This is no more than a side note in terms of the global economy, as the art market is a dainty little orchid sector with an annual turnover of about USD 50 billion (42 billion euros) – Amazon alone generated more than seven times as much turnover last year and the company is worth as much on the stock market as Giacometti’s L’homme au doigt (USD 141 million), Edvard Munch's Scream (USD 120 million), Modigliani’s Nu couché (USD 157 million) and the combined value of all other works of art traded in the last 30 years. The close to 3 million people employed in the art market will, of course, see this differently – as for some of them this “side note" can be of existential importance. It is safe to assume that the Nigerian artist Matthew Eguavoen speaks not only for many other artists, but also for galleries, art fairs and auction houses in describing the coronavirus pandemic as the low point of his artistic career to date.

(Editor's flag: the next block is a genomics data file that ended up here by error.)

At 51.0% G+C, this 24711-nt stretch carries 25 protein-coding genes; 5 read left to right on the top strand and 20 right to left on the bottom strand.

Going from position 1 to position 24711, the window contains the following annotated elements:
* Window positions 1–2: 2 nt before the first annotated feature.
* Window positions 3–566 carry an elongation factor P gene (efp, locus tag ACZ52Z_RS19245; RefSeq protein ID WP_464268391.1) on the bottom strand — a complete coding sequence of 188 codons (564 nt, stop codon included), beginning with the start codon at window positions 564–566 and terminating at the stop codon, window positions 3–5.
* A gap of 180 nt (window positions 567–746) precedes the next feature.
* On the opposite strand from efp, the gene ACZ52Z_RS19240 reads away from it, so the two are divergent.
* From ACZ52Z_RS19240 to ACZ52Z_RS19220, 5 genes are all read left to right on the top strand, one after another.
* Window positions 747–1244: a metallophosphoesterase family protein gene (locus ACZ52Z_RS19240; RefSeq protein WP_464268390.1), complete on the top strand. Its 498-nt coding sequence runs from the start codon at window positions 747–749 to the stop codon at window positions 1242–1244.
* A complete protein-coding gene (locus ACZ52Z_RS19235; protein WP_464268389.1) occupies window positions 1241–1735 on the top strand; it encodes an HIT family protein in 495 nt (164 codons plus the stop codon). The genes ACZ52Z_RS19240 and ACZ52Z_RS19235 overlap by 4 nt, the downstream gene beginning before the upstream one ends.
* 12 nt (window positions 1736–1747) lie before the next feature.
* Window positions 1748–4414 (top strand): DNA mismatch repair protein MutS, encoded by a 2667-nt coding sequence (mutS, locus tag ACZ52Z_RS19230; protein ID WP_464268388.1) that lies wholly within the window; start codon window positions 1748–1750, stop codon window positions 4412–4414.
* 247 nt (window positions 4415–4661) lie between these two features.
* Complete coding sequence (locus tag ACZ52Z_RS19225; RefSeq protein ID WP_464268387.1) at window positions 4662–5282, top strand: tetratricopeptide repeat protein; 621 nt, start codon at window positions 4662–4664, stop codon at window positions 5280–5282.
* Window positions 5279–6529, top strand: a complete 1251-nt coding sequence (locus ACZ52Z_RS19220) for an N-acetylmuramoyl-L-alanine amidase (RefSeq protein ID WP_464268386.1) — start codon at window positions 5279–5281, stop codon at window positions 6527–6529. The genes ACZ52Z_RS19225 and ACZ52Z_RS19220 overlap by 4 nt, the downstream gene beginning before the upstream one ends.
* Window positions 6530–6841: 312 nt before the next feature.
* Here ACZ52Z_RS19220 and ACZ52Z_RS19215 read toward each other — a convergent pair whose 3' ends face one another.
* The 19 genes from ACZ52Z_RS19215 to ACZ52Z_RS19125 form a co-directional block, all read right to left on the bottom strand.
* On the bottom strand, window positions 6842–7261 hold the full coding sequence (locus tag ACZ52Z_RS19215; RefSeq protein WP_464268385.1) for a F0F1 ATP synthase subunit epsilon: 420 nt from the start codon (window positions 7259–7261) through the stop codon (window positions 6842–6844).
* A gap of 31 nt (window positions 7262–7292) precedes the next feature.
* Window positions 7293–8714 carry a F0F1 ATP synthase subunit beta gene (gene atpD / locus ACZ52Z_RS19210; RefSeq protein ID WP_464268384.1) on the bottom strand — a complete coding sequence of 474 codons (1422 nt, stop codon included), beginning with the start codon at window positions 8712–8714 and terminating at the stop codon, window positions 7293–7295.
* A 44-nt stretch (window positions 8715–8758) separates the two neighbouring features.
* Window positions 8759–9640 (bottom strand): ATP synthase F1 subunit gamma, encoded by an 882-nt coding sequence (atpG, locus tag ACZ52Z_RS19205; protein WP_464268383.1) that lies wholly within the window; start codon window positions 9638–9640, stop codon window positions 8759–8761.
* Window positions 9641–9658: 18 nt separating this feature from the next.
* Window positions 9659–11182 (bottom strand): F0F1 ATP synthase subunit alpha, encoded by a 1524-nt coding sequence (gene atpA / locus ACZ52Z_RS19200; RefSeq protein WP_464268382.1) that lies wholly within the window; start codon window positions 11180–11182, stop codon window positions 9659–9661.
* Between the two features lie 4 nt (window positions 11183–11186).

You can buy all four pictures together with the daily turnover of Amazon - and still have enough money for one or two Picassos
The art market discovers the internet
The art market nevertheless happens to be the combination of art and the market, two shaping forces that are both accustomed to reacting to crises with innovation. The shift of exhibitions and auctions to the internet has, for example, dramatically accelerated and the art world is quickly making up for its longstanding deficit in internet usage. While the overall art market has slumped by over 20%, online sales of art have doubled and now account for approximately a quarter of the total sales on the art market. Contrary to the expectations of traditional players on the art market, collectors are both able to discover new artists digitally and willing to purchase art they have never seen live over the internet. While established art fairs continue to exclude online galleries from participating, artists are already selling their works directly to new collectors via Instagram without relying on a gallery or even an art fair. The auction market has also dramatically shifted to the internet – and has done so with great success. Traditional auction houses, first and foremost Sotheby’s and Christie’s, managed to significantly limit their declines in turnover as a result, while others, who had already leveraged the internet in any case, were veritably kissed awake.